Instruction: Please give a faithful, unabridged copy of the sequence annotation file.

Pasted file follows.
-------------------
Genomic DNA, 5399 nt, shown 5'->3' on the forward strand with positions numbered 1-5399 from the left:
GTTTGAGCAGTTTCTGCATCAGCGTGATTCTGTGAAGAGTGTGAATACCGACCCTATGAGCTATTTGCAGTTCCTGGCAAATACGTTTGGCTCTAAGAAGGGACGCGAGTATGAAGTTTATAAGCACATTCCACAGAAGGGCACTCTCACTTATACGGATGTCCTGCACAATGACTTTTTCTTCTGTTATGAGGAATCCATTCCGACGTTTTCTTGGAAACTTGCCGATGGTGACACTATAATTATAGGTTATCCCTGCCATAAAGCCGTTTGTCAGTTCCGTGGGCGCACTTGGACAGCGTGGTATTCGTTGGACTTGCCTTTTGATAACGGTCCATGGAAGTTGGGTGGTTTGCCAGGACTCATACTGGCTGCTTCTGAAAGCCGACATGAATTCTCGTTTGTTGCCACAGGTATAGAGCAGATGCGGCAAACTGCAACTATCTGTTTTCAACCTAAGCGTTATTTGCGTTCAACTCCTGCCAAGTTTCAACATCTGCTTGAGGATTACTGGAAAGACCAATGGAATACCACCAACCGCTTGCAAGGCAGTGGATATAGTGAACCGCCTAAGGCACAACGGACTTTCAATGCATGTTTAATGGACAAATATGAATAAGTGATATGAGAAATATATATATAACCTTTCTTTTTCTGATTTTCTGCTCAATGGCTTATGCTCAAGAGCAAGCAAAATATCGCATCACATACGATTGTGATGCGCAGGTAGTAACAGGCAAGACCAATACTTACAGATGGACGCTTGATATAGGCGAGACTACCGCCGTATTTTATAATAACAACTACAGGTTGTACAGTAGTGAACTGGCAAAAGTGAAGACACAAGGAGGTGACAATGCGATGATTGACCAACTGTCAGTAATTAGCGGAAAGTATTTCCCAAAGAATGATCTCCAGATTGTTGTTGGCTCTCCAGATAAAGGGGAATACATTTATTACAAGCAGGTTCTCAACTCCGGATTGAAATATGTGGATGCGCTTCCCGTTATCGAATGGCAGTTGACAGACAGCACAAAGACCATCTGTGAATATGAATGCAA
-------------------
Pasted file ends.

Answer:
Genomic DNA, 5399 nt, shown 5'->3' on the forward strand with positions numbered 1-5399 from the left:
GTTTGAGCAGTTTCTGCATCAGCGTGATTCTGTGAAGAGTGTGAATACCGACCCTATGAGCTATTTGCAGTTCCTGGCAAATACGTTTGGCTCTAAGAAGGGACGCGAGTATGAAGTTTATAAGCACATTCCACAGAAGGGCACTCTCACTTATACGGATGTCCTGCACAATGACTTTTTCTTCTGTTATGAGGAATCCATTCCGACGTTTTCTTGGAAACTTGCCGATGGTGACACTATAATTATAGGTTATCCCTGCCATAAAGCCGTTTGTCAGTTCCGTGGGCGCACTTGGACAGCGTGGTATTCGTTGGACTTGCCTTTTGATAACGGTCCATGGAAGTTGGGTGGTTTGCCAGGACTCATACTGGCTGCTTCTGAAAGCCGACATGAATTCTCGTTTGTTGCCACAGGTATAGAGCAGATGCGGCAAACTGCAACTATCTGTTTTCAACCTAAGCGTTATTTGCGTTCAACTCCTGCCAAGTTTCAACATCTGCTTGAGGATTACTGGAAAGACCAATGGAATACCACCAACCGCTTGCAAGGCAGTGGATATAGTGAACCGCCTAAGGCACAACGGACTTTCAATGCATGTTTAATGGACAAATATGAATAAGTGATATGAGAAATATATATATAACCTTTCTTTTTCTGATTTTCTGCTCAATGGCTTATGCTCAAGAGCAAGCAAAATATCGCATCACATACGATTGTGATGCGCAGGTAGTAACAGGCAAGACCAATACTTACAGATGGACGCTTGATATAGGCGAGACTACCGCCGTATTTTATAATAACAACTACAGGTTGTACAGTAGTGAACTGGCAAAAGTGAAGACACAAGGAGGTGACAATGCGATGATTGACCAACTGTCAGTAATTAGCGGAAAGTATTTCCCAAAGAATGATCTCCAGATTGTTGTTGGCTCTCCAGATAAAGGGGAATACATTTATTACAAGCAGGTTCTCAACTCCGGATTGAAATATGTGGATGCGCTTCCCGTTATCGAATGGCAGTTGACAGACAGCACAAAGACCATCTGTGAATATGAATGCAA